Ann Desantis

Ann Desantis (born August 27, 1946) is an American journalist for The Boston Globe. In 1972, she won the Pulitzer Prize for Investigative Reporting with Gerard O'Neill, Timothy Leland, and Stephen A. Kurkjian, for exposing corruption in Somerville, Massachusetts.[1]

Early and personal lifeEdit

Desantis was born on August 27, 1946, in Schenectady, New York, to Thaddeus B. Lewkowicz and Jill Lewkowics née Young. She attended St. Lawrence University, graduating with a Bachelor of Arts in French, and gained a Master of Arts from Harvard University. In 1968, she married William A. Desantis, and they were married until his death in 1970. The following year, Ann Desantis married Stephen A. Kurkjan. She has two children.[2][3][4]


In 1968, Desantis began working at the Schenectady Gazette. After two years at that paper, traveled to Boston to take summer classes at Harvard in June 1970. It was that year that she began working at The Boston Globe, where she began as a staff member. It was in that position that she won the 1972 Pulitzer Prize for International Reporting with Gerard O'Neill, Timothy Leland, and Stephen A. Kurkjian, for exposing corruption in Somerville, Massachusetts, as a member of the Spotlight team. The investigation led to 119 Somerville officials being indicted. That year Desantis became a publicity manager at Cahners Publications in Boston and worked there for a year. In 1973, she left to become a freelance writer, working in that capacity until 1985, when she was made associate director at the Washington, D.C. Communications Consortium. In 1991, Desantis was public relations director of The Boston Foundation.[2][3][5]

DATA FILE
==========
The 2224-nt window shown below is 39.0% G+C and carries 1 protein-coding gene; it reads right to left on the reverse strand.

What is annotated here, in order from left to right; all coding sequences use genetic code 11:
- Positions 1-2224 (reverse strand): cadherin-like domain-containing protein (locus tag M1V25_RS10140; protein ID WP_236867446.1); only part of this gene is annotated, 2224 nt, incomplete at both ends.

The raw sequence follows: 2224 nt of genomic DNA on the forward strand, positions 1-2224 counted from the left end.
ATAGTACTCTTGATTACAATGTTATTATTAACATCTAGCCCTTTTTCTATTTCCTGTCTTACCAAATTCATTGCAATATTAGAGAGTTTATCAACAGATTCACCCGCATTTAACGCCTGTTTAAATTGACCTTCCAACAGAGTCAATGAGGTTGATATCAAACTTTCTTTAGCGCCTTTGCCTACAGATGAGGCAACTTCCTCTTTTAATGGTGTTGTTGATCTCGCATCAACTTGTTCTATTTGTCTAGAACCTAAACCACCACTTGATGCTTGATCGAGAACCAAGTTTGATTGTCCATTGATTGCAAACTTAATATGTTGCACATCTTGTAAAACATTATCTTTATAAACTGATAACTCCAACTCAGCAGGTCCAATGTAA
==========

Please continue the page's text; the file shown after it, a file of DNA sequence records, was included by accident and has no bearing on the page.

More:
1. ^ "Timothy Leland, Gerard M. O'Neill, Stephen A. Kurkjian and Ann Desantis of The Boston Globe". The Pulitzer Center. Retrieved 2020-09-03.
  2. ^ a b Brennan, Elizabeth A.; Clarage, Elizabeth C. (1999). Who's who of Pulitzer Prize winners. Oryx Press. p. 470. ISBN 978-1-57356-111-2.
  3. ^ a b Fischer, Heinz Dietrich; Fischer, Erika J. (2002). Complete Biographical Encyclopedia of Pulitzer Prize Winners, 1917-2000: Journalists, Writers and Composers on Their Ways to the Coveted Awards. Walter de Gruyter. p. 56. ISBN 978-3-598-30186-5.
  4. ^ "Boston Globe Reporter Team Dug Hard- And Won An Award". St. Louis Post-Dispatch. 1972-05-02. p. 20. Retrieved 2020-09-04 – via  .
  5. ^ Allen, Scott. "A distinguished history of digging up the truth". The Boston Globe. Retrieved 2020-09-04.